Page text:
Ask the Doctor: What Should Women Know about Osteoporosis?

By Laura Ryan, MD
Clinical Assistant Professor of Medicine
Division of Endocrinology, Diabetes, and Metabolism
Assistant Director for Special Programs, Center for Women’s Health
The Ohio State University Wexner Medical Center

Q: What Is Osteoporosis?

A: Osteoporosis is a condition char­acterized by bone loss and a reduc­tion of bone structure and strength, which leads to weakness and an in­creased likelihood of fracture. The condition is most common in post­menopausal women, and bone loss is most often caused by estrogen deficiency. Bone loss is also seen in men, however, especially those 70 and older; and when men develop osteoporosis, they are slightly more likely to fracture than women of a comparable age and with similar bone density.

Q: What Are The Risk Factors Of Osteoporosis?

A: A history of osteoporotic bone fracture is the most significant risk factor. Having had an osteoporotic fracture anywhere in the body pre­dicts all other osteoporotic frac­tures. An osteoporotic fracture is generally defined as one that occurs after a fall from standing height. In other words, a broken bone from a car crash or after falling off a roof is not likely from osteoporosis.

Other risk factors include fam­ily history. Genetics plays a big role in the likelihood of an individual’s risk of fracture; we are still trying to understand which genes might be involved. Smoking even five ciga­rettes a day increases the chance of fracture; taking any dose of daily steroids is also a risk. Interestingly, having a weight less than 127 pounds is also an independent risk factor for fracture; I often think I am the only doctor encouraging my thin pa­tients to put on some weight! Having a little padding on the hips has been shown in clinical trials to reduce the chance of a fracture with a fall.

Q: What Are The Symptoms Of Osteoporosis?

A: Osteoporosis is generally an as­ymptomatic disease and does not cause bone or joint pain; however, there are some indicators of the condition’s progression, most nota­bly fractures.

One specific type of fracture— vertebral compression fracture— can cause height loss. A vertebral compression fracture occurs when one of the many vertebrae that make up the spine partially or fully collapses after a stressor is placed on the spine, such as the weight of a heavy toddler or the act of lifting a suitcase out of the trunk.

Vertebral compression fractures cause pain in more than 50 percent of episodes, but 40 percent of com­pression fractures are actually pain­less, and the fracture is found only with a measurement of height. These fractures can cause the so-called dowager’s hump that patients with osteoporosis can develop. Vertebral compression fractures are the most common osteoporotic fractures.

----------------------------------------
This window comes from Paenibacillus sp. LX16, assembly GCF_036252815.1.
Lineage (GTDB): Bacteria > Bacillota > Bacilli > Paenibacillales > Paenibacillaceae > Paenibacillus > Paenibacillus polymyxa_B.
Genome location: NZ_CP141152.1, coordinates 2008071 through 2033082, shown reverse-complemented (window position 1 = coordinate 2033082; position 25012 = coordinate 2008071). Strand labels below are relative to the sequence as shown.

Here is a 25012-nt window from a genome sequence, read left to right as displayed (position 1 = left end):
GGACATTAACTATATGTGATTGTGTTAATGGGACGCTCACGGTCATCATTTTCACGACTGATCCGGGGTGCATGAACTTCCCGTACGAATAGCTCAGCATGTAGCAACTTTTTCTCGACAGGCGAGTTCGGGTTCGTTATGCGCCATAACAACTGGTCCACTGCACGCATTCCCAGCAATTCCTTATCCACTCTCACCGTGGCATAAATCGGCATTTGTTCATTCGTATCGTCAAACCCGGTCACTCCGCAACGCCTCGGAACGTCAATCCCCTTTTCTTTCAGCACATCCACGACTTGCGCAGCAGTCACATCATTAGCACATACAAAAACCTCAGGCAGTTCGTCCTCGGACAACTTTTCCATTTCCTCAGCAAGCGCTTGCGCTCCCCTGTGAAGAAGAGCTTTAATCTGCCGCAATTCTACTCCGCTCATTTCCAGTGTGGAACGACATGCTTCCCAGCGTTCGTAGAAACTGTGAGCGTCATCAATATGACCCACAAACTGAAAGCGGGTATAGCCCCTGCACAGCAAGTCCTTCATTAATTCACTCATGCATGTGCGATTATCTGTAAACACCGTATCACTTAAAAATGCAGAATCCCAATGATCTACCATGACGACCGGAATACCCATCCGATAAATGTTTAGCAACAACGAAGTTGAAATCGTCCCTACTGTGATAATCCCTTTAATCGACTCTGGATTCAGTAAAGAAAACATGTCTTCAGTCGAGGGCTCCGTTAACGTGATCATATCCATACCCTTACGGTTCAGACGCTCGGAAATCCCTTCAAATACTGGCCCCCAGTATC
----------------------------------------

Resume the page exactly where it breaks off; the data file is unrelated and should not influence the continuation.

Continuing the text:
The other fractures most fre­quently seen as a result of osteo­porosis are wrist fractures and hip fractures. Hip fractures are more likely to occur in our seventies or eighties, but they carry the most risk of morbidity and mortality. Twenty-five percent of people die within one year of a hip fracture; 50 percent of people who suffer a hip fracture never regain their full function or independence. This is why it is so important to diagnose and treat os­teoporosis.

Q: How Is Osteoporosis Diagnosed?

A: Osteoporosis is diagnosed with a bone-density test, also known as a DXA, which is short for dual-energy X-ray absorptiometry. The DXA is a quick test that exposes the patient to only one-tenth the amount of ra­diation of a chest X-ray. Bone-density tests also reveal a more modest bone loss called osteopenia, which is more common than osteoporosis. Not ev­eryone with osteopenia needs medi­cation; whether to begin therapy often depends on the patient’s set of risk factors, and each case should be considered individually.

Osteoporosis may also be diag­nosed in someone who has had a bro­ken bone after a fall from standing height or other minimal trauma, re­gardless of their bone-density result.

The current recommendation is that postmenopausal women have their first bone-density test at age 65, unless they have specific risk factors for fracture, such as those discussed above, in which case the test should be closer to the onset of menopause. Men should be tested at age 70. Very few menstruating women require a bone-density test.

Q: What Role Do Calcium And Vitamin D Play In Preventing Or Treating Osteoporosis?

A: The current recommendations are that all postmenopausal women ingest 600 to 800 milligrams (mg) of calcium per day, and 400 to 800 in­ternational units (IU) of vitamin D. Some patients who are unable to ab­sorb nutrients require higher doses of calcium or vitamin D. Those who live farther from the equator often require vitamin D doses of 1,000 to 2,000 IU during the late fall and winter.

It is preferable to get calcium from the diet rather than from supplements. If a patient is able to consume three full servings of dairy per day, there really is no need for additional calcium supplements. The best sources of dietary calcium are milk and yogurt as well as some other calcium-fortified drinks such as rice milk, almond milk, soy milk, or other supplemental drinks. (Un­fortunately, ice cream doesn’t have as much calcium as some of my patients wish!)